St. Albert-Edmonton's Michael Cooper and Sturgeon River-Parkland's Dane Lloyd will both return to Parliament to represent their ridings for another term.
Cooper won the St. Albert-Edmonton riding by more than 60 per cent of votes, according to the unofficial count by Elections Canada. Cooper took an early lead Monday night and continued to gain throughout the evening, with Liberal candidate Gregory Springate trailing in second place.
Cooper celebrated his win at the St. Albert Rugby Club with his supporters and volunteers.
“I want to thank the voters of the St. Albert-Edmonton riding for giving me their vote of confidence,” he said.
Cooper racked up 60.8 per cent of the votes (38,807 votes), followed by Springate who earned 19.1 per cent (12,224 votes). Kathleen Mpulubusi finished in third place for the NDP with 15.1 per cent (9,655 votes) and Rob Dunbar earned a fourth-place finish for the Greens with 2.4 per cent or 1,548 votes. Brigitte Cecelia of the People’s Party of Canada finished in fifth place with two per cent of the vote (1,274 votes) and Robert Fraser of the Veteran’s Coalition Party of Canada finished in sixth place with 0.5 per cent of the vote (342 votes).
Cooper walked into the crowded room to a thunder of applause and thanked his supporters for their tireless work over the last months and years.
“We sure didn’t take it for granted. Every single day, we worked hard. We knocked on doors. We made phone calls. We connected with constituents,” Cooper said.
While Cooper’s supporters revelled in their win, they faced a disappointment on the national stage with a Liberal minority government being declared early in the night.
“Obviously the national result is a disappointment. It’s a disappointment that we are going to have a Liberal minority government,” Cooper said, adding it is important to respect democracy and the final vote across the country.
Overall, Cooper said he felt Alberta sent a message to Ottawa and Justin Trudeau by voting in Conservative politicians in all but one provincial riding.
Cooper promised that as an opposition MP he would continue to hold the government to account and work with them to find common ground. He vowed to work hard in his role.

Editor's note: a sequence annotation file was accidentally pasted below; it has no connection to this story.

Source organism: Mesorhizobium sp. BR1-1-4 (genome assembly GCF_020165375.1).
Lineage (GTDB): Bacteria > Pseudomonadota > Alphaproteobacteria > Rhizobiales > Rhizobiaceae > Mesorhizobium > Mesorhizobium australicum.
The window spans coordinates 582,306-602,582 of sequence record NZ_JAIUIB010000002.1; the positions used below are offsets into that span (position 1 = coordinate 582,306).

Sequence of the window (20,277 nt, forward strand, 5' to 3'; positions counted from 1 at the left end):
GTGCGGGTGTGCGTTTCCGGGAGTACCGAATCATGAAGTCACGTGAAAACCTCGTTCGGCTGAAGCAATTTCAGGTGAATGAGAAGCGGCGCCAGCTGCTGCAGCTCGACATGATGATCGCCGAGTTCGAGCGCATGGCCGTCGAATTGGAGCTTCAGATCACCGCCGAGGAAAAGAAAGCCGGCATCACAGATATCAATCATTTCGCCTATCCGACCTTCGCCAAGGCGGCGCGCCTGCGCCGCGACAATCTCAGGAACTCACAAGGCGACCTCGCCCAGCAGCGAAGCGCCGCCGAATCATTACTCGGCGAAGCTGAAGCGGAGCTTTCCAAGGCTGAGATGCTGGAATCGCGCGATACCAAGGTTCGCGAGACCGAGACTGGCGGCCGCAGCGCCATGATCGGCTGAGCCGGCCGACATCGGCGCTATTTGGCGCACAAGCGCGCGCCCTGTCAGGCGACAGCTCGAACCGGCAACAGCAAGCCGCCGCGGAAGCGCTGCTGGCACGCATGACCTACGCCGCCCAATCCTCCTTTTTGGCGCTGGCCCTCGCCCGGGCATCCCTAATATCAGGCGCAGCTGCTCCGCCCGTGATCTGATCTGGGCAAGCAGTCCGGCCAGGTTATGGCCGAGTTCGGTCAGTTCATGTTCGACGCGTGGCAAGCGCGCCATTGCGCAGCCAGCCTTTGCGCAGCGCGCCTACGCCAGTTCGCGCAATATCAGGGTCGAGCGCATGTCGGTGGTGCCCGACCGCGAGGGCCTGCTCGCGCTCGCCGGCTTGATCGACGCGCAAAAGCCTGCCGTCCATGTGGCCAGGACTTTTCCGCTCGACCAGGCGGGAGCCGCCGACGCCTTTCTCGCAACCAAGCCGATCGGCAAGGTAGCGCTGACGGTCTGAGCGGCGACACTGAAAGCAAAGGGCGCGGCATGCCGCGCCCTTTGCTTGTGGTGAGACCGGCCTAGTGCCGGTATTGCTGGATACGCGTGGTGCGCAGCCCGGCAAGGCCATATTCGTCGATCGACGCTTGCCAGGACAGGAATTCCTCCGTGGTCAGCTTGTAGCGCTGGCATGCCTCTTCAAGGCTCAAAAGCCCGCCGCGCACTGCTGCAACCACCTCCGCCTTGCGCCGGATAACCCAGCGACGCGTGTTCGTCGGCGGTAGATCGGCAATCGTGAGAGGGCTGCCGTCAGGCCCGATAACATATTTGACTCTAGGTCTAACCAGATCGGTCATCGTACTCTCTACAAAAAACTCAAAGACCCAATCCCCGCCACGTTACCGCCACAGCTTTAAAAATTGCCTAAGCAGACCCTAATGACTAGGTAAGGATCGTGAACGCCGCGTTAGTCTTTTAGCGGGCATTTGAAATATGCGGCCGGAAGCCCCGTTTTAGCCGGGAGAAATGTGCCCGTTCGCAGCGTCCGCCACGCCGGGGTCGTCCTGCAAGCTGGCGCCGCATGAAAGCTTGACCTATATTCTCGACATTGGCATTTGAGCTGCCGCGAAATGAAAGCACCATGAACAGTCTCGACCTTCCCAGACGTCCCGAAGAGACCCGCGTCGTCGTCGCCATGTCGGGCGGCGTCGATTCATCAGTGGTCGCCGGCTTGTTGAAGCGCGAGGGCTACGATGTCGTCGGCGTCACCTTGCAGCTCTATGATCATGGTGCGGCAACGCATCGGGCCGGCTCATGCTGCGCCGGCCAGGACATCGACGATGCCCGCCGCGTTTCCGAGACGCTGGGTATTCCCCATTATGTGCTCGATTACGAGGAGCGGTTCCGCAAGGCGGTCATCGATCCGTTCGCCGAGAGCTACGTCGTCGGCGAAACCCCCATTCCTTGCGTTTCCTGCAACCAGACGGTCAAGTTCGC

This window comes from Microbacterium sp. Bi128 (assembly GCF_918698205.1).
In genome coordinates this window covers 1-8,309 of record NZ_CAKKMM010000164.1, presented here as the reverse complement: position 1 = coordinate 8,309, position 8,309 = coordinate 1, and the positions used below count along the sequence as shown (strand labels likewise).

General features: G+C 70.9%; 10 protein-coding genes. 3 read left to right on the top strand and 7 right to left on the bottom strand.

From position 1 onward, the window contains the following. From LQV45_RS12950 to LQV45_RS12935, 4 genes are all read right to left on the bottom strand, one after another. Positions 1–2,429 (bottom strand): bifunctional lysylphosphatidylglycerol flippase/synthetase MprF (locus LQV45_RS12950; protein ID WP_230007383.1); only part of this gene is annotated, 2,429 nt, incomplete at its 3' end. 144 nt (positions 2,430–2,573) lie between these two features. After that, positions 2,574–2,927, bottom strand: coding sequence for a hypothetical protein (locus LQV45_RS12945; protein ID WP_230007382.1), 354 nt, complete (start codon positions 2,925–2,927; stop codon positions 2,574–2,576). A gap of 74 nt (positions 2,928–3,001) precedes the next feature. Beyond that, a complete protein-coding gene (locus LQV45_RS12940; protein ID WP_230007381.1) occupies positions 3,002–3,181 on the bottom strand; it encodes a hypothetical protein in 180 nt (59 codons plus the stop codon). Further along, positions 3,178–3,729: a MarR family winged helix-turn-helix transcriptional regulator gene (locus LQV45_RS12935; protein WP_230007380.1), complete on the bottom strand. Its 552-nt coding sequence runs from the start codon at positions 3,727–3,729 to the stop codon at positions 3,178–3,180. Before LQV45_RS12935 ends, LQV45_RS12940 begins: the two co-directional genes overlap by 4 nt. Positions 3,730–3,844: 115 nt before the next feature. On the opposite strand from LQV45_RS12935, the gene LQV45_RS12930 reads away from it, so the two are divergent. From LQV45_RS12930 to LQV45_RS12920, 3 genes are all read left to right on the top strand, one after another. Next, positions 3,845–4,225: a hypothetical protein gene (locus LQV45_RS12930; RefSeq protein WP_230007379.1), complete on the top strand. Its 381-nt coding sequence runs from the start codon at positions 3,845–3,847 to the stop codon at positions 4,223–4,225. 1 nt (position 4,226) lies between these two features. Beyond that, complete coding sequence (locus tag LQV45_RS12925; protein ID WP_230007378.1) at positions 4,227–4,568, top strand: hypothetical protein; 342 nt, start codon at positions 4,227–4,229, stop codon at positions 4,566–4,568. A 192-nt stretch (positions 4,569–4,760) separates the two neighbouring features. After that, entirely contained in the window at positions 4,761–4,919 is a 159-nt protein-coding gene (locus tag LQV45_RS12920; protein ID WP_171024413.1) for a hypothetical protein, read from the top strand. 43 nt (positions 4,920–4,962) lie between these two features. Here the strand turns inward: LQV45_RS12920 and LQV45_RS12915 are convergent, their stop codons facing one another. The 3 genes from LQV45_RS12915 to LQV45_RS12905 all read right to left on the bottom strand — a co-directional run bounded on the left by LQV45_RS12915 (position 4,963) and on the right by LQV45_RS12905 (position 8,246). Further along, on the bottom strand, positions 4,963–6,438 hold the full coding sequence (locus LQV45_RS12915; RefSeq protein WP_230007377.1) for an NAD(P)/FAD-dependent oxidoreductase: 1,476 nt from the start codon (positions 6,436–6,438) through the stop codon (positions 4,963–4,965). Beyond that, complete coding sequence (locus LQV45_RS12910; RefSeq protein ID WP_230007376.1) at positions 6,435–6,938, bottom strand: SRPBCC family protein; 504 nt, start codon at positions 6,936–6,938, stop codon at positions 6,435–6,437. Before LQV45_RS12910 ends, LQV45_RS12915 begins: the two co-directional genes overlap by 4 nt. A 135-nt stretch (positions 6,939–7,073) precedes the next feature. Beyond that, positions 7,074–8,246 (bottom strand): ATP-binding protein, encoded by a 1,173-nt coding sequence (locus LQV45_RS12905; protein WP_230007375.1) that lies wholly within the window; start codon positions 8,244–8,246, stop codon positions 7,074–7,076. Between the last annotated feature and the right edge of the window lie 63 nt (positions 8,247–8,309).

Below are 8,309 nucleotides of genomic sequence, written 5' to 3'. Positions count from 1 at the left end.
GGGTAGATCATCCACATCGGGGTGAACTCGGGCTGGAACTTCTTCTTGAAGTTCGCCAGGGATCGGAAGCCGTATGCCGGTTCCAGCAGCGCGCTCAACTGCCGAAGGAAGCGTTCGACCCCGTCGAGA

“We have a special responsibility as Alberta MPs to fight like hell.”
“We have a lot of work to do. We are going to party tonight, but tomorrow I am going to roll up my sleeves to get to work.”
Cooper said the biggest issue right now is jobs and the economy. The MP also hopes the government will take up his private member's bill for jury support as one of its own government bills.
Cooper was first elected in 2015 by defeating incumbent Brent Rathgeber, a former Conservative MP who ran for re-election as an independent.
In his last term, Cooper was the official opposition deputy shadow minister for justice and served as vice-chair of the Standing Committee on Justice and Human Rights and vice-chair of the Special Joint Committee on Physician-Assisted Dying.
Cooper’s supporters were elated with his win, cheering every time his results appeared on the television.
Mike Ilesic, a first-time volunteer on Cooper’s campaign, said he had a great time working on the campaign with the MP and he was really happy to see Cooper win.
“He seems to work for the people and the issues that are important to a lot of people,” Ilesic said.
Darlene Swabb helped out on Cooper’s campaign as a scrutineer and said Cooper “did great” over the last four years.
Swabb was particularly impressed with Cooper’s performance on the justice committee when dealing with the SNC-Lavalin scandal and holding the government to account.
Patricia Magliocco worked on Cooper’s campaign said she was feeling “elated” after the win.
“He does a great job and he’s very committed to the constituency and we know he will work hard for all of us,” Magliocco said.
Rod Lumabi got involved with Cooper’s campaign during the 2015 election when he knocked on his door. Lumabi had been a member of the Conservative party for years and said it was “excellent” to see Cooper score the victory.
“We knew that Michael was going to win but we didn’t want to take it for granted.”
Conservative victory in Sturgeon River-Parkland
Dane Lloyd of the Conservative Party beat his competitors in the race for Sturgeon River-Parkland with a resounding 77.6 per cent of the vote.
Lloyd, who won his seat two years ago in a byelection, earned a whopping 52,163 votes Monday night.
Lloyd said it was a relief to win the race, as he didn’t want to take anything for granted during the campaign. He added he was humbled by the support he got in his riding.
“I'm really pleased with what we got here,” Lloyd said, adding it was disappointing to see the party underperform in Quebec and Ontario.
“I don't have the time to kind of sit back and wallow in those feelings. I have to look at, how do I use the situation that we are in, the reality, to put forward the priorities of the people that I represent.”
Lloyd said a minority government could be a good opportunity to get McCann’s Law passed, a bill he has been advocating for since he came to office.
McCann’s Law is a law named for the late Lyle and Marie McCann and would require convicted killers to disclose the locations of the remains of their victims or face consequences. The bill aims to impose consequences at sentencing, parole eligibility and conditional release applications if the location of the remains are not disclosed.
The NDP candidate in the riding, Guy Desforges, earned second place with 10.1 per cent (6,794 votes) and Ronald Brochu of the Liberal Party came in third with 6.8 per cent (4,590 votes). Cass Romyn of the Green Party earned 2.5 per cent (1,686 votes). The People’s Party of Canada candidate Tyler Beauchamp earned 2.3 per cent (1,577 votes) and Ernest Chauvet of the Christian Heritage Party finished in sixth place with 0.6 per cent (421 votes).